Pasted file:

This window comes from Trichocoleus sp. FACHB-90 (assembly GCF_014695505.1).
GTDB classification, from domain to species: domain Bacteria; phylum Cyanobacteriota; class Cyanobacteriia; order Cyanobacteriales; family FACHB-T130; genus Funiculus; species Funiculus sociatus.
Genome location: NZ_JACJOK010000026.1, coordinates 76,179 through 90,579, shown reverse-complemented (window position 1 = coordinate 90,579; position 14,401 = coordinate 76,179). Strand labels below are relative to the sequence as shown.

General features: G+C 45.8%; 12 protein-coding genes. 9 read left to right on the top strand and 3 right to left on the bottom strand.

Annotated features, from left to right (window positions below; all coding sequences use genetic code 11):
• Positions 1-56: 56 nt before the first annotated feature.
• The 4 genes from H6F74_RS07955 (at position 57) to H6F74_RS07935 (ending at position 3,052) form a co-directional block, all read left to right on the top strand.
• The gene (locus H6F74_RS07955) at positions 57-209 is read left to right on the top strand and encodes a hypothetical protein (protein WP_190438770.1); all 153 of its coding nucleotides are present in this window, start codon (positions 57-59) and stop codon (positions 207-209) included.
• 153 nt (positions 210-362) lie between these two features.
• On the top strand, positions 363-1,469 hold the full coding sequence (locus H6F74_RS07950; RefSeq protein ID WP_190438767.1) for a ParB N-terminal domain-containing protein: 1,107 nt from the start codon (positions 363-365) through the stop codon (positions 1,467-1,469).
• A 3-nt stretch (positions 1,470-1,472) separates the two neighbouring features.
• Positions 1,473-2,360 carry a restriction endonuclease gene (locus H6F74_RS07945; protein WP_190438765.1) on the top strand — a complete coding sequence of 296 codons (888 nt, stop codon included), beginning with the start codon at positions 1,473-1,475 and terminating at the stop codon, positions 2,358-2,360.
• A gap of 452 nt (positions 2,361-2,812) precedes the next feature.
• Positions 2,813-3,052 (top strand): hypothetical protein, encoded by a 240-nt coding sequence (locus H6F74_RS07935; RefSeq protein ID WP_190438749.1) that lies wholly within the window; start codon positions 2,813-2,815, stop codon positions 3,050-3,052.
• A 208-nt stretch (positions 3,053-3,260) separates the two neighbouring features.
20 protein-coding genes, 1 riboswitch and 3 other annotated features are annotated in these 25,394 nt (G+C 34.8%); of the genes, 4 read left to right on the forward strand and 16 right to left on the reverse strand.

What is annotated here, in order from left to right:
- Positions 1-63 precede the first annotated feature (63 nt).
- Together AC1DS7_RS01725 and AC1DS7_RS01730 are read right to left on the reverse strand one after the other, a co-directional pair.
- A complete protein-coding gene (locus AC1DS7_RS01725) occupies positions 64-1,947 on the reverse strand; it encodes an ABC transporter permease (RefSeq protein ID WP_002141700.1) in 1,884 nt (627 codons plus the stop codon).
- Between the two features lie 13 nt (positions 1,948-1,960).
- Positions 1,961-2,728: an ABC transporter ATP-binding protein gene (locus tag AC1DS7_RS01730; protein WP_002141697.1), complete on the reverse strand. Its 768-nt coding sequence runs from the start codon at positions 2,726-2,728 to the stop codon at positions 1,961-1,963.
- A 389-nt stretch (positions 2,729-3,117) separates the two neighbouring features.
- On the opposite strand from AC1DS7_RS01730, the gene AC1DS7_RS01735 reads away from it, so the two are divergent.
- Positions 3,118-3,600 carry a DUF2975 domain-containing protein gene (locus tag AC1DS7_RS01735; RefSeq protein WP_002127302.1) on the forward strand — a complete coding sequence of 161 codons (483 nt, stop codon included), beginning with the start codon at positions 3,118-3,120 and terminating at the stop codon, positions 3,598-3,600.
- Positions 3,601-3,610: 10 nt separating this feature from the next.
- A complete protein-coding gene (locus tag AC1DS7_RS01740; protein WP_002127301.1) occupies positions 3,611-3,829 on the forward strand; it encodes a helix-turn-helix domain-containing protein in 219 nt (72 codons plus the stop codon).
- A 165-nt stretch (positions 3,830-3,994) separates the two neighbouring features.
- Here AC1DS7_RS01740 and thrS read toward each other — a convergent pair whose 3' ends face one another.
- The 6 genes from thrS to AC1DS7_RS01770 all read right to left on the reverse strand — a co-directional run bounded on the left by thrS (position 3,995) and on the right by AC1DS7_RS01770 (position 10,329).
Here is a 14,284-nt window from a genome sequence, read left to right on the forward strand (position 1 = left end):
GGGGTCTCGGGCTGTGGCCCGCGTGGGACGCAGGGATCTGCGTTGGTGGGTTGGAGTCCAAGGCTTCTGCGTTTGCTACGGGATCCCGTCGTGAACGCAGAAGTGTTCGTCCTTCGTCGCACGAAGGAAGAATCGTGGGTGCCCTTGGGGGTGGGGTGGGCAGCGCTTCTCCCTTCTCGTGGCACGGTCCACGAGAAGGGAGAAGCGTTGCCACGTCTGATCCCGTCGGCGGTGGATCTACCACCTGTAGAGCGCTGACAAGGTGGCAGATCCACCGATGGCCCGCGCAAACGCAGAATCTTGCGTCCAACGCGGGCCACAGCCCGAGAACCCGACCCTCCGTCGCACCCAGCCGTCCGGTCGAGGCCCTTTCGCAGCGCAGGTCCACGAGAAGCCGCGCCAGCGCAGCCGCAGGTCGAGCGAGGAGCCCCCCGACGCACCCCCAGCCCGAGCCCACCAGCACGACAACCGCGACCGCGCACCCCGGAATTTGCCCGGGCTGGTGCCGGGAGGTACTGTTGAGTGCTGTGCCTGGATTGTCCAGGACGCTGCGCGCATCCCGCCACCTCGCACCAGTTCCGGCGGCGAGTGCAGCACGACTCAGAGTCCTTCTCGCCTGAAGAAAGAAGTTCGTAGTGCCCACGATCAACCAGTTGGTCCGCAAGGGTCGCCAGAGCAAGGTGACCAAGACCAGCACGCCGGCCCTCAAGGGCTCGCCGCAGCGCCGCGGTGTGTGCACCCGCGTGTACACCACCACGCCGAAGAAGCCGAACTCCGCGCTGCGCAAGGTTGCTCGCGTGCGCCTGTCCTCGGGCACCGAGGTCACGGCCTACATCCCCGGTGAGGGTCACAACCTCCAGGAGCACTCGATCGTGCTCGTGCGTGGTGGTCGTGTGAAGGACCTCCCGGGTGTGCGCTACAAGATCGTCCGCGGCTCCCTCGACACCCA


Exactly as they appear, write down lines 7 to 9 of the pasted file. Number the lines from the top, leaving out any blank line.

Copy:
• The 4 genes from H6F74_RS07955 (at position 57) to H6F74_RS07935 (ending at position 3,052) form a co-directional block, all read left to right on the top strand.
• The gene (locus H6F74_RS07955) at positions 57-209 is read left to right on the top strand and encodes a hypothetical protein (protein WP_190438770.1); all 153 of its coding nucleotides are present in this window, start codon (positions 57-59) and stop codon (positions 207-209) included.
• 153 nt (positions 210-362) lie between these two features.